Innovations in technology such as automated weighing platforms have proved a gamechanger for Scotland’s beef finishing sector, improving data collection, driving better management decisions and boosting overall performance.
This is the eighth in a series of case studies, developed as part of the 2023 RHASS Presidential Initiative (PI), exploring the science behind food and drink production, with the spotlight turning to the development and widespread adoption of the Ritchie Beef Monitor.
The automated weighing crate, complete with fitted water troughs and 3D cameras, was borne out of a multi partner collaboration between David Ritchie (Implements) Ltd, SRUC, Scotbeef, and others (Harbro, Innovent Technology Ltd, Wm Morrison Supermarkets), and allows farmers to monitor live weight and weight gains of individual cattle through compatible ear tags, every time they walk on the unit to access water.
The technology allows farmers to track optimum finishing points for individual animals, which has led to a welcome reduction in penalties for overweight cattle, whilst reducing labour needs, minimising stress for livestock and offering clear health and safety benefits.
The weighing crate was first launched four years ago and deliverers of the weighing crate, David Ritchie (Implements) Ltd, has since been working closely with farmers to further develop the technology, and this May, launched a new SMS alert system, which notifies farmers if certain cattle aren’t performing as expected, as well as when animals are ready for market.
Technology pioneers, Agri-EPI Centre, were an early adopter of the system, working with several farmers to trial the platform on the ground. CEO Dave Ross explained how the development and adoption of new technologies like Ritchie Beef Monitor are critical to improving data collection and efficiency in Scotland’s beef herds:
“Science and innovation are the engine of improvement in agricultural output and have demonstratively been that engine throughout history. There are high levels of variance between the performance of the top and bottom 10% of farmers and what is missing, is the data to inform on management decisions and to optimise performance. These technologies eliminate the guesswork, improve data collection accuracy, reduce labour pressures and enhance animal welfare on farm,” said Mr Ross.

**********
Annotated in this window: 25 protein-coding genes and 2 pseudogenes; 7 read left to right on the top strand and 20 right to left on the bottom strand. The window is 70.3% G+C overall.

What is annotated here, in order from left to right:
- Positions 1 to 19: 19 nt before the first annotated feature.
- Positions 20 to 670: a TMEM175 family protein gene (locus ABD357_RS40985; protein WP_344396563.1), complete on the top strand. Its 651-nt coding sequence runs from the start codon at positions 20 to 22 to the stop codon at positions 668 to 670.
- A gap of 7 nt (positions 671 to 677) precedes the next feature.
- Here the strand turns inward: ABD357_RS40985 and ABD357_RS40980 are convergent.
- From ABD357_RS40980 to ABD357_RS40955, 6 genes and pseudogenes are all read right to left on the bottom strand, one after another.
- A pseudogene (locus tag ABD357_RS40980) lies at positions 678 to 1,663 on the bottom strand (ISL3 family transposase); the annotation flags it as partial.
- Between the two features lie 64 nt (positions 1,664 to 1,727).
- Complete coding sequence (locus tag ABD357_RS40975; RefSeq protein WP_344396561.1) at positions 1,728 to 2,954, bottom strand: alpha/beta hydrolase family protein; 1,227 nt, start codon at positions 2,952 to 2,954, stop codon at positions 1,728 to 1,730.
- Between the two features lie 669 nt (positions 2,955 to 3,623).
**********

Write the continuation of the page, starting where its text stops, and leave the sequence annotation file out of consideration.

One of the first farmers in Scotland to trial the new technology was Robert Neill of Upper Nisbet Farm in the Scottish Borders, who runs a herd of 300+ Limousin cross cows with all progeny finished on farm.
“You can’t monitor what you don’t measure, so for us, this was an opportunity to capture data, particularly daily live weight gains, to make sure the nutrition we were using was doing the job correctly and to help us get to the target weight for fattening.”
Sharing his thoughts on the important role of science and technology, he added: “These technologies are helping us to be more efficient, but they are also a draw for the next generation who want to be working with the latest gadgets and seeing progress in the sector. I see this first-hand working with my two sons on the farm, so if we can streamline these technologies to make them more reliable and workable, it is a no-brainer for farming.”
Ian Duncan Miller of the RHASS Presidential Initiative added: “The Ritchie Beef Monitor developed in conjunction with Agri-Epi Centre and others, is an excellent working example of the essential link between basic research and innovation and the supply chain in agriculture. We are delighted that our RHASS Presidential Initiative has been able to shine a light on some of these examples, particularly as our sector comes under pressure from both economic and environmental pressures and demonstrates the need to continually invest in science and research to be prepared for these challenges.”
The RHASS Presidents’ Initiative will culminate with a showcase at the Royal Highland Show, bringing together different sectors and stories from over the past months and creating a legacy of materials which will be made available for anyone to access